The Computational Propaganda Project

Oxford Internet Institute, University of Oxford

Spreading fake news becomes standard practice for governments across the world

The project’s research on government-sponsored social media manipulation was covered in the Washington Post. These propaganda efforts exploit every social media platform — Facebook, Twitter, Instagram and beyond — and rely on human users and computerized “bots” that can dramatically amplify the power of disinformation campaigns by automating the process of preparing and delivering posts….

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Government ‘Cyber Troops’ Manipulate Facebook, Twitter, Study Says

The project’s recent paper on government efforts to manipulate public opinion online was covered by Bloomberg. Governments around the world are enlisting “cyber troops” who manipulate Facebook, Twitter and other social media outlets to steer public opinion, spread misinformation and undermine critics, according to a new report from the University of Oxford. Adding to growing evidence…

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Troops, Trolls and Troublemakers: A Global Inventory of Organized Social Media Manipulation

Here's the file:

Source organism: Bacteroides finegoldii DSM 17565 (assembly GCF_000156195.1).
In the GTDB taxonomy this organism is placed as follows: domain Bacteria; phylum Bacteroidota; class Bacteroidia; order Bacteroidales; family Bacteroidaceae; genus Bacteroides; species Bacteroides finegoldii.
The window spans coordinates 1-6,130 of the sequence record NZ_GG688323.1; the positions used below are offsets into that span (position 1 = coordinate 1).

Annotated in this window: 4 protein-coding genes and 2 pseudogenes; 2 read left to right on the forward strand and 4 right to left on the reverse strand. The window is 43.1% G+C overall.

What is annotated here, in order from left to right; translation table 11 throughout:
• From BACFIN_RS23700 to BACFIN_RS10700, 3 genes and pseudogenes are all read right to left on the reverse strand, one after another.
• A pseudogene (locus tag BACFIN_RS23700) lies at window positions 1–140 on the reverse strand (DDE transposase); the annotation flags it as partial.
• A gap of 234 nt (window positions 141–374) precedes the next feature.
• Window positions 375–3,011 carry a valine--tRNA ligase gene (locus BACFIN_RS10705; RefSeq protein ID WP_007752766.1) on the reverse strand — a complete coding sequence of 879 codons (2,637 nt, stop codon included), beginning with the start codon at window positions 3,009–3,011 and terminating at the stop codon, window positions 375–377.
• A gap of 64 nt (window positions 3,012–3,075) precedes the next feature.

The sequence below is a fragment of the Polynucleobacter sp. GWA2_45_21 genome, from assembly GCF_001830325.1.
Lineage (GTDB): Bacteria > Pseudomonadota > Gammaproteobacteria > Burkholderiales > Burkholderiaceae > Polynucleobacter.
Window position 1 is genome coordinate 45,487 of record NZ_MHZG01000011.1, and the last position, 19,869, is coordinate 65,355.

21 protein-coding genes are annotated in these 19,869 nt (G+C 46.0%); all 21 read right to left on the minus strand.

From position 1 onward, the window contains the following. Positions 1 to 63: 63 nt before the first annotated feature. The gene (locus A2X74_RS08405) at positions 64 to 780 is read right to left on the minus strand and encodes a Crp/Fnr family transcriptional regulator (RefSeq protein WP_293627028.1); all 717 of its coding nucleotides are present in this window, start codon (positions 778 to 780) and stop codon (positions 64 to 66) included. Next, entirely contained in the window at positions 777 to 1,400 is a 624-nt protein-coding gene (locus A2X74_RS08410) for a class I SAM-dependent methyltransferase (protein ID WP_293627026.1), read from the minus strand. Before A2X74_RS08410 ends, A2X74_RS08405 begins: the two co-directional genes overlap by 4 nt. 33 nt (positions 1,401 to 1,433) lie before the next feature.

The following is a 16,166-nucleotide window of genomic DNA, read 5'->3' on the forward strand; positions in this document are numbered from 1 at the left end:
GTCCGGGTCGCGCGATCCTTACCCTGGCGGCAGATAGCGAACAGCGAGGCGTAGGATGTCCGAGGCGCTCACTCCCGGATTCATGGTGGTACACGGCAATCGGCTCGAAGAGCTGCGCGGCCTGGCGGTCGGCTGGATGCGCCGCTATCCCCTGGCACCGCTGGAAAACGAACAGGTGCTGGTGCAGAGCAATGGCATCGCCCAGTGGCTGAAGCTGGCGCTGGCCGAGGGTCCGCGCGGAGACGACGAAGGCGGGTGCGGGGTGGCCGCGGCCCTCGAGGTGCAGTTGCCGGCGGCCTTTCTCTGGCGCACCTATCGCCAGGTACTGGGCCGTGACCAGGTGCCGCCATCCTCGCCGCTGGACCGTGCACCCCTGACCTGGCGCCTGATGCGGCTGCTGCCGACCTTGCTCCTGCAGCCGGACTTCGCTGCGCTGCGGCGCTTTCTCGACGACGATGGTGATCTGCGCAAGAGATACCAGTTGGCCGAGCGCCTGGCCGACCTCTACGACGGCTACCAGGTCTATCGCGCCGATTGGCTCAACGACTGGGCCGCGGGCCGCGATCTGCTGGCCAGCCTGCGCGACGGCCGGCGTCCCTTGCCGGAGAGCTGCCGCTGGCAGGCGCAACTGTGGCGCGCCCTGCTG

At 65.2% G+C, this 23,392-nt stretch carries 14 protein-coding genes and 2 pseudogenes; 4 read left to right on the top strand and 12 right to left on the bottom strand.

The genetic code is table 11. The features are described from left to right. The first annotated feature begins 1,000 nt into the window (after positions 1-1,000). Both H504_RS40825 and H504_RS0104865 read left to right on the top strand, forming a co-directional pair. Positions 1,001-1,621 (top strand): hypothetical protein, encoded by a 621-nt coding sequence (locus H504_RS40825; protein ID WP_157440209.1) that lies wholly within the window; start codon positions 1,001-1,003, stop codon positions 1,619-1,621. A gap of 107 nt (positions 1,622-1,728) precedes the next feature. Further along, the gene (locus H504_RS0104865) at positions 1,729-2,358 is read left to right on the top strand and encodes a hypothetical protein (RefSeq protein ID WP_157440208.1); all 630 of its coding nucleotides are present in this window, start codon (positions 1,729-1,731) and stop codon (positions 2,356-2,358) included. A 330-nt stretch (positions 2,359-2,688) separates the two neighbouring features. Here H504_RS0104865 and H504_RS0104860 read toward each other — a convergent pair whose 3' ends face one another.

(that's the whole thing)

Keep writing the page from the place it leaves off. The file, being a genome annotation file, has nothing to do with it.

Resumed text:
Cyber troops are government, military or political party teams committed to manipulating public opinion over social media. In this working paper, we report on specific organizations created, often 8ith public money, to help define and manage what is in the best interest of the public. We compare such organizations across 28 countries, and inventory them…

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Cyber Populism & Cyber Troops (Chatham House, London)

With social media strategy now an essential component of electioneering worldwide, election campaigns have developed increasingly sophisticated methods of maximizing the impact that the internet can have on the electorate. One such method is the artificial manipulation of social media output through botnets – automated software used to flood these channels with propaganda. The 2016…

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From autonomous drones to fake news generators, Military researchers seek to weaponise AI

The project’s research was covered by the Financial Times. “At least 22 countries are using public money to create digital cyber troops that can manipulate public opinion through bots,” says Samantha Bradshaw, a researcher of computational propaganda at the Oxford Internet Institute. She is working on a global project to quantify these efforts. Read the…

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